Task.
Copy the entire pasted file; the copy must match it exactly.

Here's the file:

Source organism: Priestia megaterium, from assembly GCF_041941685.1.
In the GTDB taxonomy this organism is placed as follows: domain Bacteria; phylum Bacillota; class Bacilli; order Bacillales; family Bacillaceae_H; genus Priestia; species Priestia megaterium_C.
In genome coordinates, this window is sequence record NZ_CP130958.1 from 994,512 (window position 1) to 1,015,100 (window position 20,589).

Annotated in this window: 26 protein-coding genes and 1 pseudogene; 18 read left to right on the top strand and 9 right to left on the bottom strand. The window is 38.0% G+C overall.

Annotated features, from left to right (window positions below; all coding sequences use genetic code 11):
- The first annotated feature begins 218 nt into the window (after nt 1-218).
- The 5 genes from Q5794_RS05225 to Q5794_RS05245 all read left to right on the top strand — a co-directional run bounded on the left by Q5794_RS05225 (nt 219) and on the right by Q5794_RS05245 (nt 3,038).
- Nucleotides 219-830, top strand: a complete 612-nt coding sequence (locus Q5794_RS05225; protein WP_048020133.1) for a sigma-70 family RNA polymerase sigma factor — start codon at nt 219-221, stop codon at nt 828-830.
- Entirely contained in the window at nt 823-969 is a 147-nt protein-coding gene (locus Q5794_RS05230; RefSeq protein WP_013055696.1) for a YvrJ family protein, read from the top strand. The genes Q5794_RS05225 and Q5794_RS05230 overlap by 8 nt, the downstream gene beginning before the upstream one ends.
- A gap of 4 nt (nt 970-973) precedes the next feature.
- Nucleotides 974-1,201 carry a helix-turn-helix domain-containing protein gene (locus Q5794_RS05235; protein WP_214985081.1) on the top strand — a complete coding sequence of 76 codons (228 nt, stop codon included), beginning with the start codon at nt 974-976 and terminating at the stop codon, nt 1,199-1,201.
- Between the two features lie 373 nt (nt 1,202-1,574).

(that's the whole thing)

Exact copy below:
Source organism: Priestia megaterium, from assembly GCF_041941685.1.
In the GTDB taxonomy this organism is placed as follows: domain Bacteria; phylum Bacillota; class Bacilli; order Bacillales; family Bacillaceae_H; genus Priestia; species Priestia megaterium_C.
In genome coordinates, this window is sequence record NZ_CP130958.1 from 994,512 (window position 1) to 1,015,100 (window position 20,589).

Annotated in this window: 26 protein-coding genes and 1 pseudogene; 18 read left to right on the top strand and 9 right to left on the bottom strand. The window is 38.0% G+C overall.

Annotated features, from left to right (window positions below; all coding sequences use genetic code 11):
- The first annotated feature begins 218 nt into the window (after nt 1-218).
- The 5 genes from Q5794_RS05225 to Q5794_RS05245 all read left to right on the top strand — a co-directional run bounded on the left by Q5794_RS05225 (nt 219) and on the right by Q5794_RS05245 (nt 3,038).
- Nucleotides 219-830, top strand: a complete 612-nt coding sequence (locus Q5794_RS05225; protein WP_048020133.1) for a sigma-70 family RNA polymerase sigma factor — start codon at nt 219-221, stop codon at nt 828-830.
- Entirely contained in the window at nt 823-969 is a 147-nt protein-coding gene (locus Q5794_RS05230; RefSeq protein WP_013055696.1) for a YvrJ family protein, read from the top strand. The genes Q5794_RS05225 and Q5794_RS05230 overlap by 8 nt, the downstream gene beginning before the upstream one ends.
- A gap of 4 nt (nt 970-973) precedes the next feature.
- Nucleotides 974-1,201 carry a helix-turn-helix domain-containing protein gene (locus Q5794_RS05235; protein WP_214985081.1) on the top strand — a complete coding sequence of 76 codons (228 nt, stop codon included), beginning with the start codon at nt 974-976 and terminating at the stop codon, nt 1,199-1,201.
- Between the two features lie 373 nt (nt 1,202-1,574).